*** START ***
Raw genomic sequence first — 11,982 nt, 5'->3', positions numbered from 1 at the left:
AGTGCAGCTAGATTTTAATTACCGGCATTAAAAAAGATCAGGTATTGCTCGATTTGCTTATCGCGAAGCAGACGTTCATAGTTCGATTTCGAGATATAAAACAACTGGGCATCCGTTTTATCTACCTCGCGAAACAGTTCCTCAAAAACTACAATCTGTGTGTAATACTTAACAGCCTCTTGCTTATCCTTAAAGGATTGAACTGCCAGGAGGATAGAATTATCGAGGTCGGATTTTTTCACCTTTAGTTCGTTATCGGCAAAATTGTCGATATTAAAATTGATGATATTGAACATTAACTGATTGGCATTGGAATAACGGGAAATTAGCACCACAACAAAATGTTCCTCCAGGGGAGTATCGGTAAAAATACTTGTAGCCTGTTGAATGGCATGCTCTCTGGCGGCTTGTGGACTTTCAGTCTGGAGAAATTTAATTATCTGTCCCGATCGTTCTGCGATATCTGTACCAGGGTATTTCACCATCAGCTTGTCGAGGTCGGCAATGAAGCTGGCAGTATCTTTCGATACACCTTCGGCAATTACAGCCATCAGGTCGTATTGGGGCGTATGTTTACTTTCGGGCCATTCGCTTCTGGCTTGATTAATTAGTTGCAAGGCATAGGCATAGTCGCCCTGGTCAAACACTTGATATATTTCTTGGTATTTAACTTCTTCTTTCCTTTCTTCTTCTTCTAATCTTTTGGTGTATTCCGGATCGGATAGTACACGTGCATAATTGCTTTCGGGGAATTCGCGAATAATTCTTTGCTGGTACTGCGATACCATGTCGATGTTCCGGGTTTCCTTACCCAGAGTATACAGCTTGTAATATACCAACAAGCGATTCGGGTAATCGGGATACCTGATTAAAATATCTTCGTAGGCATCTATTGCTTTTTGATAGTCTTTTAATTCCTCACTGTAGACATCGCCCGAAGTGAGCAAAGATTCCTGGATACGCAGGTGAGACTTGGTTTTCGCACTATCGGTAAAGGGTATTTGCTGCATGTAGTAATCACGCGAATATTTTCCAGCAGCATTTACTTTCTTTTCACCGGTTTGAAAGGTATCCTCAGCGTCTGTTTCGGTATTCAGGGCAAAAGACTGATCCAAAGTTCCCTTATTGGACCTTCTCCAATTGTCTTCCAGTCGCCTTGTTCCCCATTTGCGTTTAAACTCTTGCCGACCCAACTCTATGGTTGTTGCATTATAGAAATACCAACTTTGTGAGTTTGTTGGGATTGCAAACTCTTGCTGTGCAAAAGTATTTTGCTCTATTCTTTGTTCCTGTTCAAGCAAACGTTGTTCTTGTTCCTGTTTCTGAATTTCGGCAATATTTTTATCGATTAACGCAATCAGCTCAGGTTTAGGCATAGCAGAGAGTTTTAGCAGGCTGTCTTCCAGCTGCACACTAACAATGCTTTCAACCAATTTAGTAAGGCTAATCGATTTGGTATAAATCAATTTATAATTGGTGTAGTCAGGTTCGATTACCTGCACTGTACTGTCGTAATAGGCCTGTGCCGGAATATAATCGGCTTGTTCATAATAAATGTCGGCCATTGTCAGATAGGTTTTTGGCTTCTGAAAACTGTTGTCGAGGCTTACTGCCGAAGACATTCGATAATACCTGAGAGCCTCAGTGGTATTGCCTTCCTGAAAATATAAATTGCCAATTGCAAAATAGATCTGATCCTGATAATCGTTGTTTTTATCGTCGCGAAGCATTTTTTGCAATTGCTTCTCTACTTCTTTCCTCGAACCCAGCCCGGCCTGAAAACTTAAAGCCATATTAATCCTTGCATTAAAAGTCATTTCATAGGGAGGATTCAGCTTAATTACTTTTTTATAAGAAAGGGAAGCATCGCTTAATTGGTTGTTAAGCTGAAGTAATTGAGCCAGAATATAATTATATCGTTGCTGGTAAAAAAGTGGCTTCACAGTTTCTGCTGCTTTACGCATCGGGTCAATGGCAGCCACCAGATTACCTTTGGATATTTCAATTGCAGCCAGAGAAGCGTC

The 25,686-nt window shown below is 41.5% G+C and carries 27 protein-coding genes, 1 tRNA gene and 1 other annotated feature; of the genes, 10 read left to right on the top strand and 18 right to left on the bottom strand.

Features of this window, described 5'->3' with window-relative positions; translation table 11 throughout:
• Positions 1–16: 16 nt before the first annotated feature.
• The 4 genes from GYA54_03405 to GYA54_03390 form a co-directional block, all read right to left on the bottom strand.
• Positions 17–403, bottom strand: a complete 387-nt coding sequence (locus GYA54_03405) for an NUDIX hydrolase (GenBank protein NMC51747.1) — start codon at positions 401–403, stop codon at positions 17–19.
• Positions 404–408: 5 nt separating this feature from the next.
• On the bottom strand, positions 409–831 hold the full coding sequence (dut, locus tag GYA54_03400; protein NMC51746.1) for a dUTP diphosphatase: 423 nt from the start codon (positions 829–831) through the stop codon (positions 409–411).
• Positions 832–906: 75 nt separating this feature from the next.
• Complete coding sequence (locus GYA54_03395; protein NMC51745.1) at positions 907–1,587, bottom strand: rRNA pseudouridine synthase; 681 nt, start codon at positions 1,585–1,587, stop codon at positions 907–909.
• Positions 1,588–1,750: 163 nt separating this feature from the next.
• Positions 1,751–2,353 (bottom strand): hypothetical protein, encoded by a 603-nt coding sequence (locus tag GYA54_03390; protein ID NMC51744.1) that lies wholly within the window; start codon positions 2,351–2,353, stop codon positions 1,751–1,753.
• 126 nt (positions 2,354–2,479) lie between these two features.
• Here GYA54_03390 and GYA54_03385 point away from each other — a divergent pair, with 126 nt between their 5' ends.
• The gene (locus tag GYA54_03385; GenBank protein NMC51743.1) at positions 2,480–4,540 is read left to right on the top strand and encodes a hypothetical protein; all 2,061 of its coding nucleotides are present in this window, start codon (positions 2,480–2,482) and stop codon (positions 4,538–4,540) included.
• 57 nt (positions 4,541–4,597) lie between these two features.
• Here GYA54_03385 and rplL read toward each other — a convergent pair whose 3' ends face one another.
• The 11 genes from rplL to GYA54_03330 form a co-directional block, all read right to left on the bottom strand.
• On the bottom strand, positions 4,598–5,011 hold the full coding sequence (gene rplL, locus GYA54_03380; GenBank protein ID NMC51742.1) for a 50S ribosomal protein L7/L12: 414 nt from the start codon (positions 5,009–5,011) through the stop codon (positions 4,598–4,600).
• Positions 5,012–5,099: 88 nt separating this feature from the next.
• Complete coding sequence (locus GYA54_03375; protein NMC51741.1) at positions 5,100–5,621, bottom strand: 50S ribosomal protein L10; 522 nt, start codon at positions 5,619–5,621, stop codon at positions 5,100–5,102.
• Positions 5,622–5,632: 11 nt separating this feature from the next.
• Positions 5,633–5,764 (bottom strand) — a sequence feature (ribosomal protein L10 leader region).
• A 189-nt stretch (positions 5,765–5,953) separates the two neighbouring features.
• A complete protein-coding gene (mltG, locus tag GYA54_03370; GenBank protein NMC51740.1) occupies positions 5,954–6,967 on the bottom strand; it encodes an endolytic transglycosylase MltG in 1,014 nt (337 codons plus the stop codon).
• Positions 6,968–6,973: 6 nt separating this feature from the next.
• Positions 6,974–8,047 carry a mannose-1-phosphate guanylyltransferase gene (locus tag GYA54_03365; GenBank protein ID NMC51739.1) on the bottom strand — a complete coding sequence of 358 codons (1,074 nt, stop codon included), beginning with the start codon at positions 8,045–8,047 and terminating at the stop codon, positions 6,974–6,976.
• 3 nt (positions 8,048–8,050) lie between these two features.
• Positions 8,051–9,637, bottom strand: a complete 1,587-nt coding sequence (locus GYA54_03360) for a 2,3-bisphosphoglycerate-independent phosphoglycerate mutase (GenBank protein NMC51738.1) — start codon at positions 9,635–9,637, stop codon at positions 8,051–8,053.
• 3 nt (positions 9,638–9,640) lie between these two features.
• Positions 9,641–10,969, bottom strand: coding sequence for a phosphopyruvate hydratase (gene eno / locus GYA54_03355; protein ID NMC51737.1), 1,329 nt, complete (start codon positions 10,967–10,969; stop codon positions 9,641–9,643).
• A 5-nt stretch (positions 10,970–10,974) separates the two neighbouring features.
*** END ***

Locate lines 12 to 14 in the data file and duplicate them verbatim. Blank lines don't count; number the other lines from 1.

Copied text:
• Positions 1,588–1,750: 163 nt separating this feature from the next.
• Positions 1,751–2,353 (bottom strand): hypothetical protein, encoded by a 603-nt coding sequence (locus tag GYA54_03390; protein ID NMC51744.1) that lies wholly within the window; start codon positions 2,351–2,353, stop codon positions 1,751–1,753.
• 126 nt (positions 2,354–2,479) lie between these two features.